Loosey-Goosey learns a lesson

by smartini on January 18, 2013

I had thought that using props for yoga was for the old or the inflexible. That if you needed to use a block or a strap or a bolster, it surely meant you weren’t as ‘good’, that you were a beginner. Then I had the fortune to spend a little time Jules Mitchell. Jules is a yoga teacher trainer and specializes in restorative yoga (which of course brings up another preconception I had – that restorative yoga must be only for the injured or weak). Well, a goal I have for myself, in fact one of my New Years resolutions for 2013, is to be able to do an un-assisted headstand by the end of the year. I know I can do this. I know that I have the physical ability, and that its really fear and uncertainly that are keeping me from being able to do it. But something very cool happened when I had the patience and willingness to dig in, try something new and listen to what Jules had to say on the subject of props and yoga. She had me attempt a handstand against the wall in her studio. What she remarked on right away is that I am very flexible (in fact, I am so flexible that most of my joints easily hyper-extend when pushed). I did know this about myself and always thought of it as an asset, that it made me a natural little yogi. And to a certain extent it does. But it must be in balance with stability and strength in order to do things like balance poses. And that’s where using props comes in. She showed me several exercises I could do that would build the strength I’ll need to stabilize my muscles. So, with this new insight, and willingness, I can begin a new practice and maybe will be able to do some things I previously didn’t think possible in my yoga journey.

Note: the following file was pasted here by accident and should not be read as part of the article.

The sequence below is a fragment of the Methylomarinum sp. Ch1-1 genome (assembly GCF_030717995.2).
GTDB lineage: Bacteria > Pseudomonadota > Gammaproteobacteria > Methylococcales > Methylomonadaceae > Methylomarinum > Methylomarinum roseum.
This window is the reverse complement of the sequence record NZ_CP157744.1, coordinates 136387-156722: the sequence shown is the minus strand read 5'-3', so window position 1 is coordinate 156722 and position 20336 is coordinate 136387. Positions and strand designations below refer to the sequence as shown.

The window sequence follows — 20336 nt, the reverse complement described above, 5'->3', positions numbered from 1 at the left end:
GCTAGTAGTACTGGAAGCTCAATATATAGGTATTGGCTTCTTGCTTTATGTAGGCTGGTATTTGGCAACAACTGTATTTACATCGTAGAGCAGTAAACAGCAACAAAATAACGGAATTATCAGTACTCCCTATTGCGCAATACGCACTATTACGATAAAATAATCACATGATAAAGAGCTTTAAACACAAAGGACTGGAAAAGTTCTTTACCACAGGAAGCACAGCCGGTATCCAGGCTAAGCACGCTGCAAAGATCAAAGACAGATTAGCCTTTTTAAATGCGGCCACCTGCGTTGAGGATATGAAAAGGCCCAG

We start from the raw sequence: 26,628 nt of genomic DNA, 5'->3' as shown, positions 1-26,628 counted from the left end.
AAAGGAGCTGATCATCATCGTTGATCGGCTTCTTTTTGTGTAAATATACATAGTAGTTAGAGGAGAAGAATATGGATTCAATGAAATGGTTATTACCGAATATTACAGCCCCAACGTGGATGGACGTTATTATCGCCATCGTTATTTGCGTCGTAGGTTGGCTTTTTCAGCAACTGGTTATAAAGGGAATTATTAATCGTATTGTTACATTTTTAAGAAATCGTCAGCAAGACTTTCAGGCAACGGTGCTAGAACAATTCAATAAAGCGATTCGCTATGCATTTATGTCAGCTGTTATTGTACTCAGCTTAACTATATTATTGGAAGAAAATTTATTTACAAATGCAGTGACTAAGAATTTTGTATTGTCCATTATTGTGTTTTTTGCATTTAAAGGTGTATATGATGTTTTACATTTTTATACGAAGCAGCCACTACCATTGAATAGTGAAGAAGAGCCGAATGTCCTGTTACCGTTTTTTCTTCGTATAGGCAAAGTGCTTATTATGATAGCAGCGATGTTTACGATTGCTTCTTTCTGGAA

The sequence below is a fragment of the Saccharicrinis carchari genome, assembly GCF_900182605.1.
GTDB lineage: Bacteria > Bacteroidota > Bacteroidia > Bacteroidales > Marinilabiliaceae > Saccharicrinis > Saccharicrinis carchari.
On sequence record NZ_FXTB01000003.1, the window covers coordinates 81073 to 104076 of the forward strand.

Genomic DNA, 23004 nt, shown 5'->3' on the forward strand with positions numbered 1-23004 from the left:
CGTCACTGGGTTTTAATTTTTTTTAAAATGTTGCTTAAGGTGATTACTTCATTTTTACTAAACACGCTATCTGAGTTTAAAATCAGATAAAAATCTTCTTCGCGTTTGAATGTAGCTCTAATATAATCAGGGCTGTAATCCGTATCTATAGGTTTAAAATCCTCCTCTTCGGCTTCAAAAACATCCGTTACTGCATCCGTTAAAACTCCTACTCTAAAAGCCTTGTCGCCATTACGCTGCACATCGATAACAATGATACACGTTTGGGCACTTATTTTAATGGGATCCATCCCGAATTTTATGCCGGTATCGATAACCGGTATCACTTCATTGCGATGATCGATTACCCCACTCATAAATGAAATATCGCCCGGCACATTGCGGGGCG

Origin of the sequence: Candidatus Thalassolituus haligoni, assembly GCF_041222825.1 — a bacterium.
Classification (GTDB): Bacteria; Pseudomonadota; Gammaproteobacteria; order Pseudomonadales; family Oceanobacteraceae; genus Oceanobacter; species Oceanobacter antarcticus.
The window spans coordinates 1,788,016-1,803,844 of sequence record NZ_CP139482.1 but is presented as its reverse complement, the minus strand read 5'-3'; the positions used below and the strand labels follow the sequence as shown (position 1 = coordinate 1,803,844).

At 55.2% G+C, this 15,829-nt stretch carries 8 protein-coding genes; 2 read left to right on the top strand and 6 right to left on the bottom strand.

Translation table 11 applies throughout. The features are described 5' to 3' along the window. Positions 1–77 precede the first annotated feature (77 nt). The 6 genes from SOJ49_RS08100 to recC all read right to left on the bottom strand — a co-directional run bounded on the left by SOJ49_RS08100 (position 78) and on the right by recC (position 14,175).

This learning is not just about my physical yoga practice though. It is quite clearly a metaphor for my spiritual life and evolution as well. Just as one of my most favored attributes as a student of yoga is my flexibility, one of my fondest attributes as a seeker of truth is my openness, flexibility and eagerness to observe and go along for the ride. This way of being has served me well. I live a carefree life filled with joy and freedom. I quite happily live in an ever-evolving, if un-known, adventure. I’m open to what the universe resents me and I’d like to think I am fairly good at making the most of each opportunity. But here again, like in my yoga practice, this flexibility is a double-edged sword. And I see how in my spiritual life it means that my challenge and area that needs strengthening is to remain centered, to have the core strength to remain aligned with my own unique and individual higher purpose. So, if using specific exercises and props will provide me the means to build that strength in yoga, than what tools can I use for my spiritual practice? I’m exploring meditation as a means to this end. Now, how to actually STILL the mind to access that inner connection. I’m starting with 5 minutes per day. 5 minutes is barely a breath in the scheme of things, but you would be surprised at how many times in these first few 5 minute increments, I’ve found myself wandering. Thinking of my day, of my last interaction or my next conversation, of what I could have said or should have said. Of what I’d like to eat for dinner or that my ear itches.
In my yoga practice, I am starting with holding the cork block at 90 degrees in front of me for 2 minutes, doing a 2 minute plank and and 3 minutes headstand. In my spiritual practice, I’m starting with 5 minutes of meditation. We’ll go from there. It’s a start!

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